Of course new rivals, such as Rogers Communications Inc., see it differently. Toronto-based Rogers, which introduced local phone service last month, said current regulatory policies are adequately equipped to encourage competition.
"We've got solid competition in the wireless market, long distance market, Internet market -- quite frankly every market except the local telephone market," David Watt, vice-president of business economics at Rogers, said in an interview.
"We encourage the policy makers to stay the course, and hopefully competition will emerge in the local telephone market," he said.
The telecom panel is examining a wide range of issues, from how the industry is regulated to the adoption of information and communications technologies services or ICT.
BCE stressed the importance of ICT, saying greater adoption will help narrow the productivity gap with the United States.
Among BCE's proposals is to provide incentives to encourage businesses to invest in ICT. It also wants the government to act as a role model, using ICT in areas such as health care and education.
"ICT investments pay dividends in terms of business operations and the bottom line, yet Canadian companies, small and medium-sized enterprises in particular, have not embraced ICT to the extent they could and should," BCE said in a release.
The review comes amid a sea change in the telecom industry. Internet protocol standards let companies like Rogers sell phone services over their cable systems, ushering in what could be the biggest competitive threat the phone firms have ever faced.
The Canadian Radio-television and Telecommunications Commission has opted to regulate the major carriers' new Internet-based calling products as it does their local phone services, a ruling the telcos are appealing.
The CRTC, the federal communications regulator, embarked on a process earlier this year that will set the criteria for the eventual deregulation of the local phone market. But that's not fast enough for some.
"Telus proposed that the government establish a panel to consider which telecommunications services should be deregulated immediately . . . ," the Vancouver-based company said yesterday in a release.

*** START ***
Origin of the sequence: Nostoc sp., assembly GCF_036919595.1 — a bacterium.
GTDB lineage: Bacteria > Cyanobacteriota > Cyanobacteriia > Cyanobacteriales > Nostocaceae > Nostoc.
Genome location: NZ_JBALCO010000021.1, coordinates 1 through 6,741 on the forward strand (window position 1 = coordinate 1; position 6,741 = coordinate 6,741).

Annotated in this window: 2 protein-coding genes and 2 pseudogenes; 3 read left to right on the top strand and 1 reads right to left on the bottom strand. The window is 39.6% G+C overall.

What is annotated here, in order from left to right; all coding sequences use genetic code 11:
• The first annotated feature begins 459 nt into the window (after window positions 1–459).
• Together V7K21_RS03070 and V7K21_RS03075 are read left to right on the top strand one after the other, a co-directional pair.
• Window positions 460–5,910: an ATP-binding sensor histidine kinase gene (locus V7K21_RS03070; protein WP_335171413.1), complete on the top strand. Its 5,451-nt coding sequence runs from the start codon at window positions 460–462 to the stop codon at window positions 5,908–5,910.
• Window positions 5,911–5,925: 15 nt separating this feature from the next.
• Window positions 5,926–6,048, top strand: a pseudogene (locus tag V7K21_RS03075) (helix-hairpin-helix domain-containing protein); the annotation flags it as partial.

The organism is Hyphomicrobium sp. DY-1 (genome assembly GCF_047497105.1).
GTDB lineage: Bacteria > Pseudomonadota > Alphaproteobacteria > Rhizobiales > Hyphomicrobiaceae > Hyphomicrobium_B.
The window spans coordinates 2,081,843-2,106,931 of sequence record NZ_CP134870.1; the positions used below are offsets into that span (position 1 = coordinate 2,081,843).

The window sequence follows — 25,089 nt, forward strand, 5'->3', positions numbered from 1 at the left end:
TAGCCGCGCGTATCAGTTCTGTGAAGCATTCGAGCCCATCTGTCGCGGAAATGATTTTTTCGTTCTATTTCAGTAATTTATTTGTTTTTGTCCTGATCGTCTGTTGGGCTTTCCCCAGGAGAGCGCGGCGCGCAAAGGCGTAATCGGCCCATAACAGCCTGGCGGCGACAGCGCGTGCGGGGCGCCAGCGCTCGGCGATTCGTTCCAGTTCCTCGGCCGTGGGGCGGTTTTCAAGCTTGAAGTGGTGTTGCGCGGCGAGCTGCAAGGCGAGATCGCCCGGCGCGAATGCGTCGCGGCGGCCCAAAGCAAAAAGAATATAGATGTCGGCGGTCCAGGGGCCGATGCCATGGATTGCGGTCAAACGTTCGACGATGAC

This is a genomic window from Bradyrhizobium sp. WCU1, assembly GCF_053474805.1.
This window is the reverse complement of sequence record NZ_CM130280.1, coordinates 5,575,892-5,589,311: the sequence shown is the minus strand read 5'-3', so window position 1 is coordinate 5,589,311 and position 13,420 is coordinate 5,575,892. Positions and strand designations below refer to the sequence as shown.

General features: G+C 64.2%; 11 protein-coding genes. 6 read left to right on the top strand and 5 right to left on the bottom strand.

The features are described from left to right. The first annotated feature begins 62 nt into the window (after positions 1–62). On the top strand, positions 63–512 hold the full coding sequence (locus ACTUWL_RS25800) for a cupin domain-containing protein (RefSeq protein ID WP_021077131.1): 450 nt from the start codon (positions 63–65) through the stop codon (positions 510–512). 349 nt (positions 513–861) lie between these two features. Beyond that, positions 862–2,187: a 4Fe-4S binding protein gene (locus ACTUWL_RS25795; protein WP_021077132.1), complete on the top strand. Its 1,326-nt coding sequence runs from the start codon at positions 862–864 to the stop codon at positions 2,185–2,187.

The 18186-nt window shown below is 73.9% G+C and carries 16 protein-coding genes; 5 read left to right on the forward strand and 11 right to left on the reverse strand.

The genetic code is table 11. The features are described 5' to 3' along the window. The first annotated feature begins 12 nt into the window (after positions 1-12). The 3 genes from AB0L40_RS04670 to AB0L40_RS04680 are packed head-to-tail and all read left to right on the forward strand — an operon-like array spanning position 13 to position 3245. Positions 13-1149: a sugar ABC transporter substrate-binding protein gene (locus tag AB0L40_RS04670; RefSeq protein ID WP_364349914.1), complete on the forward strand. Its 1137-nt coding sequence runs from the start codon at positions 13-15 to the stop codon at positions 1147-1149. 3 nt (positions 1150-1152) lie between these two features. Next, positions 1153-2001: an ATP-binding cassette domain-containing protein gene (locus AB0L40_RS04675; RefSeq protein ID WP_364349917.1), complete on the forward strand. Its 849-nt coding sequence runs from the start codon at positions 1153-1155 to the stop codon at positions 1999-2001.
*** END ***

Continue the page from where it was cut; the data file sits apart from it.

The Institute on Governance produced a Summary Report about the Regional Information Sharing sessions that were organized by INAC as part of their program review process. The report along with all the material distributed at the meetings is available on-line at the Chiefs of Ontario web site (click here to view the list of material).
As part of its approval of the Long Term Capital Plan of Indian and Northern Affairs Canada (INAC), the Treasury Board of Canada asked the department to undertake a comprehensive review of the Capital Facilities and Maintenance (CFM) Program. Such a review would also be an important element in the department’s seeking new authorities from the Board for this program. ...
This report is the ‘National Summary’ mentioned above. Its purpose is to present the principal highlights of the regional workshops that departmental officials organized in March and April of 2005 as part of Phase II. These workshops, which were held in every region in Canada, had two main purposes. The first was to share the results of the Phase One analysis with First Nation experts; and the second, to develop some options for achieving better, more sustainable outcomes for further discussions with First Nation leaders.
From the conclusion ...
.... many participants expressed scepticism - in their evaluation forms as well as verbally at the end of the sessions - that anything positive would result from the workshops."